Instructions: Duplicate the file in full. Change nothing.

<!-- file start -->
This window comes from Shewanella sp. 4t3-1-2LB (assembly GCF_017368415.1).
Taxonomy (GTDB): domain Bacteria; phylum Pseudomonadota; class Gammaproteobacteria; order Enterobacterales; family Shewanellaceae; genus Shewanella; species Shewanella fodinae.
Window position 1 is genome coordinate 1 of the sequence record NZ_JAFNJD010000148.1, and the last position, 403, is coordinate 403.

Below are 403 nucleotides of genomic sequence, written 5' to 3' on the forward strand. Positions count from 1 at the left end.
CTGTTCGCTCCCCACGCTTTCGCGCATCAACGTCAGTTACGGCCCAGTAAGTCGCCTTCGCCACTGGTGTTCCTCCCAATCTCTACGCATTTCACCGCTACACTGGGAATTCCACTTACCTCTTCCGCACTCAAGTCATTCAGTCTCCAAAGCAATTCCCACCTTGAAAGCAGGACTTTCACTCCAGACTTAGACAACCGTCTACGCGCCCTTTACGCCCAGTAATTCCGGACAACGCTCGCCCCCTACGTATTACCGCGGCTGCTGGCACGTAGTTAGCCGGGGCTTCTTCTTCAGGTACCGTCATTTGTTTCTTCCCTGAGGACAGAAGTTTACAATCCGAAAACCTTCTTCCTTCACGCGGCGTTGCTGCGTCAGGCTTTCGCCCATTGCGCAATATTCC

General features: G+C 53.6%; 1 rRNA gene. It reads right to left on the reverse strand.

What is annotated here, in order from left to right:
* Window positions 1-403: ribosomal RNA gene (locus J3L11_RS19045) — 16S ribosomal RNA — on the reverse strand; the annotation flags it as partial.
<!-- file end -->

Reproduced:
This window comes from Shewanella sp. 4t3-1-2LB (assembly GCF_017368415.1).
Taxonomy (GTDB): domain Bacteria; phylum Pseudomonadota; class Gammaproteobacteria; order Enterobacterales; family Shewanellaceae; genus Shewanella; species Shewanella fodinae.
Window position 1 is genome coordinate 1 of the sequence record NZ_JAFNJD010000148.1, and the last position, 403, is coordinate 403.

Below are 403 nucleotides of genomic sequence, written 5' to 3' on the forward strand. Positions count from 1 at the left end.
CTGTTCGCTCCCCACGCTTTCGCGCATCAACGTCAGTTACGGCCCAGTAAGTCGCCTTCGCCACTGGTGTTCCTCCCAATCTCTACGCATTTCACCGCTACACTGGGAATTCCACTTACCTCTTCCGCACTCAAGTCATTCAGTCTCCAAAGCAATTCCCACCTTGAAAGCAGGACTTTCACTCCAGACTTAGACAACCGTCTACGCGCCCTTTACGCCCAGTAATTCCGGACAACGCTCGCCCCCTACGTATTACCGCGGCTGCTGGCACGTAGTTAGCCGGGGCTTCTTCTTCAGGTACCGTCATTTGTTTCTTCCCTGAGGACAGAAGTTTACAATCCGAAAACCTTCTTCCTTCACGCGGCGTTGCTGCGTCAGGCTTTCGCCCATTGCGCAATATTCC

General features: G+C 53.6%; 1 rRNA gene. It reads right to left on the reverse strand.

What is annotated here, in order from left to right:
* Window positions 1-403: ribosomal RNA gene (locus J3L11_RS19045) — 16S ribosomal RNA — on the reverse strand; the annotation flags it as partial.